Dish restaurant in Edwards reinvents itself as seafood-centric eatery
EDWARDS — An Edwards restaurant announced its closing this week with dramatic flair. Dish restaurant’s last night is slated for Sept. 19. The restaurant doors will reopen Oct. 5 with a new name, new look, new menu and new concept, said Pollyana Forster who owns the restaurant with her partner, Chris Irving. Quite the quick turnaround, but what else would you expect from a couple who in 2013 opened Tacorico in Edwards and the year before that, Eat + Drink in Denver? The restaurant’s executive chef —Veronica Morales — remains at the helm.
“It’s a sea of change,” read the email that Forster and Irving sent out Monday. “We are re-opening as an amazing new concept. A gorgeous oyster and crudo bar with a seafood-centric menu. And yes, some steak, chicken, pork and ramen menu items, too!”
“We wanted a bit of the drama of we’re announcing dish is closing to get people to open (the e-mail),” Forster said.
Along with detailing how many guests have dined at the restaurant — over 1.6 million in 8 years, or around 210,000 people per year, according to Forster — and other fun facts, such as how many orders of the eatery’s tasty Brussels sprouts have gone out (7,823!), the email invited guests to come in and enjoy Dish at a discounted price (30 to 50 percent off everything, depending on when you go) before the menu disappears. Each table that comes in during these last two weeks Dish is open will walk out with a coveted item: the recipe for the Brussels sprouts, Forster said.
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The restaurant will close nearly eight years to the day it opened.
“They call it the seven-year itch in the restaurant business” before the owners want to “change something or drastically revamp,” Forster said. “We were lucky to make it an eight-year itch. When Dish opened eight years ago, it was innovative, especially for the valley. Since then we’ve been joined by great competition — vin 48 and Boxcar in Avon and, to some extent, Mountain Standard — with the small plate, big plate concept,” she said.
Forster and her partner, Irving, travel quite a bit and have been busy “researching,” which is to say eating exquisite food.
“All the hot places in New York and San Francisco, like Bar Crudo, are seafood centric,” Forster said.
“We’re filling a need and want to have simply prepared fish as a part of your diet,” she continued. “We do print outs of the biggest selling dishes at Dish and it’s mostly seafood.”
The couple also owns Eat + Drink, Cut and Tacorico, all in the same building at Edwards Corner.
“We have so many great relationships (with purveyors) in Hawaii, Boston, Florida, California. We fly in all of our fish for Cut anyway, so it’s not rocket science for us to expand the concept,” Forster said.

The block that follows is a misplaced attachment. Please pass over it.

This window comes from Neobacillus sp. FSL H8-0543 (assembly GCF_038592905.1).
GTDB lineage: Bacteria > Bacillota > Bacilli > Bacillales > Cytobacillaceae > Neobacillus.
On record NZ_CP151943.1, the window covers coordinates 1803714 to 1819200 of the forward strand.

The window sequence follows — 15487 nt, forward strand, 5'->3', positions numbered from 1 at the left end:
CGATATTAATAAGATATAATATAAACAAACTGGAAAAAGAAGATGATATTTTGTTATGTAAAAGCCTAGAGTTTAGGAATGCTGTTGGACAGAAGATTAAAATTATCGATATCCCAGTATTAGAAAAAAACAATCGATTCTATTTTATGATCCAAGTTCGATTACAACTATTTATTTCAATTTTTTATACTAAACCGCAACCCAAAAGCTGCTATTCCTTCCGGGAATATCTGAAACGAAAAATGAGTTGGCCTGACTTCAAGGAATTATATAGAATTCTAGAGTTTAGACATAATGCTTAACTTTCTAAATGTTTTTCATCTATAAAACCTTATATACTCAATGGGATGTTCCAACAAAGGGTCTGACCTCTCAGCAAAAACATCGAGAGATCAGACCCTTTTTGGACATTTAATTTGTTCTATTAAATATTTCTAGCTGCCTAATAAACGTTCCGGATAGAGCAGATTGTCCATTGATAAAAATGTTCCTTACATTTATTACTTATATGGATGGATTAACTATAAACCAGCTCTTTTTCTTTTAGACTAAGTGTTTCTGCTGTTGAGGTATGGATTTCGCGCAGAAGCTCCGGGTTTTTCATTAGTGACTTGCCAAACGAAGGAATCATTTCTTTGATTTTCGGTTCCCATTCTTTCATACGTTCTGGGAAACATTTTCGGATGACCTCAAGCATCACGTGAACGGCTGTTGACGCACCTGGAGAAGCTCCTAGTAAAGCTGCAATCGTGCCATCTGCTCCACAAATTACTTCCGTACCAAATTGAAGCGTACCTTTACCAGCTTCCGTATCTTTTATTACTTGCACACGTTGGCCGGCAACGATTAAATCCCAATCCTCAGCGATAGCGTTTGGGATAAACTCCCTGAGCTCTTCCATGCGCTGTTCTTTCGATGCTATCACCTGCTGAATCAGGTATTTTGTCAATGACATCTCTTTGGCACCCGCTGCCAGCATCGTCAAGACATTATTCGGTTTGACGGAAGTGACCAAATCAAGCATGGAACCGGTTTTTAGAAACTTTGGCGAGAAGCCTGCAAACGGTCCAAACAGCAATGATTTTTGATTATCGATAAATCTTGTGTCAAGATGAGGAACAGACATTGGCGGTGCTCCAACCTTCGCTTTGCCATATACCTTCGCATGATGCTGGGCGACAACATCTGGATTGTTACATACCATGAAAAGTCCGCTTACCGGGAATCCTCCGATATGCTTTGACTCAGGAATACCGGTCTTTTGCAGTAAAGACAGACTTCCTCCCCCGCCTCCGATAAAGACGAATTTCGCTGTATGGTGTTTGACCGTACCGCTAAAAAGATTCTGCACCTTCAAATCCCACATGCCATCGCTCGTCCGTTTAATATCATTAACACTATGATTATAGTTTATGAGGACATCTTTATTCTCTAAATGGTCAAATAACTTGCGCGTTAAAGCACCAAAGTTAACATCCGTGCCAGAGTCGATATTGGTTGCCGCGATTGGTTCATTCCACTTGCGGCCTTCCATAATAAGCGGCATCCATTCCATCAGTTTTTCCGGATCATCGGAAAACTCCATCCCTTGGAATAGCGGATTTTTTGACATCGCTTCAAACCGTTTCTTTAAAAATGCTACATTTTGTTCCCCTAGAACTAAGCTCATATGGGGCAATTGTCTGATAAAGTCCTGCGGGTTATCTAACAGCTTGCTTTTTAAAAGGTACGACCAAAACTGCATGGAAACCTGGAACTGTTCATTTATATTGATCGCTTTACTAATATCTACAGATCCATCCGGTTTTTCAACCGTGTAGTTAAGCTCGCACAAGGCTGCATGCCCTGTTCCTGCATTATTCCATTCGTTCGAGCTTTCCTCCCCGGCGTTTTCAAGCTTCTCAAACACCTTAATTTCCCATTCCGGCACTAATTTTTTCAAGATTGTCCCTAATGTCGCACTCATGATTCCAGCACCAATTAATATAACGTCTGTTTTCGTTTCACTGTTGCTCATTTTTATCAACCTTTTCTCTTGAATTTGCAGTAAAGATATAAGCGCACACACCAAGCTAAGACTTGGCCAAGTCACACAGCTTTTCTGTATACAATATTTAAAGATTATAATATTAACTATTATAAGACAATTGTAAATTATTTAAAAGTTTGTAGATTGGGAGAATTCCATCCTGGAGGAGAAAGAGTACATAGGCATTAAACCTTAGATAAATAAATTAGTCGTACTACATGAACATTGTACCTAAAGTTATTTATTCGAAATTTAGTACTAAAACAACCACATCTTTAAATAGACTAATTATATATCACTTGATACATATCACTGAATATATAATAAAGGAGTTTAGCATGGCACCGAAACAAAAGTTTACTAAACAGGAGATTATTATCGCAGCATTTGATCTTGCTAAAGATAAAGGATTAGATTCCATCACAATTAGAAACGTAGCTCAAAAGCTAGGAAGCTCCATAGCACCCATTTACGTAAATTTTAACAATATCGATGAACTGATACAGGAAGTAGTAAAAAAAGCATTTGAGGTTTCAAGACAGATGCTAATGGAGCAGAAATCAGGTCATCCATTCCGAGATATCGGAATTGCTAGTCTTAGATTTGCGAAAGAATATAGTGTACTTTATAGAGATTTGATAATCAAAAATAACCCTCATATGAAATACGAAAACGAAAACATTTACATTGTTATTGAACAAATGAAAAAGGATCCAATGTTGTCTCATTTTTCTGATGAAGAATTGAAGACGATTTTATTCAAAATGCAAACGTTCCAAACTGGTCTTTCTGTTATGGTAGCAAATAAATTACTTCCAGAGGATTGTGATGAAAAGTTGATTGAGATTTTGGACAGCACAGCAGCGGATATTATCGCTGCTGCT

The new menu will be split into a hot and cold section, Forster said. Daily there will be five to six types of oysters available, five or six different types of crudo (raw fish), including a hamachi (yellowtail), tuna, salmon all with different preparations. There will be five or six different types of cooked fish presentations.
“People can choose sauces as well as sides,” Forster said. “The price point is reasonable, $12 to $20 range, except for lobster.”
Sides such as truffle mac and cheese, cornbread, potato gratin, Parker House rolls can be ordered separate. There will still be a chicken, pork and steak option on the menu, along with “two or three really fun ramens as well,” Forster said. “Ramen is so hot right now.”
Expect classics such as seafood bouillabaisse and cioppino to be on the menu, as well as clam chowder. Irving’s mom, who grew up on Cape Cod, is flying in to teach Morales and the other chefs their family recipes for clam chowder, lobster rolls and baked clams.
NEW NAME + NEW LOOK
The email that was sent out also asked for feedback on what the new restaurant should be called. As of Thursday, Forster had gotten around 600 emails she said, with many people weighing in on the new name. Some of the options include “Deep,” “Dive” or “Feast,” all with Fish House added, as well as keeping it “Dish” and adding Fish House to the name.
“Dive has been winning hands down,” Forster said, “followed by Feast. Third in line is keeping it as Dish Fish House.”
The restaurant will have a whole new look, Forster said, with a big chef’s shellfish table stocked with fresh fish near the kitchen. (Don’t worry — you can still sit at the chef’s table and watch Morales and company in action.) The deep red and green color palette will be switched out with a deep sea blue and Tiffany blue and the fabrics and lighting is all being changed out. This week, Forster has been busy hunting around Denver for new decor for the restaurant, including an “aquamarine blown-glass chandeliers and gigantic shellfish ice tables,” she said. Dramatic centerpieces, for certain.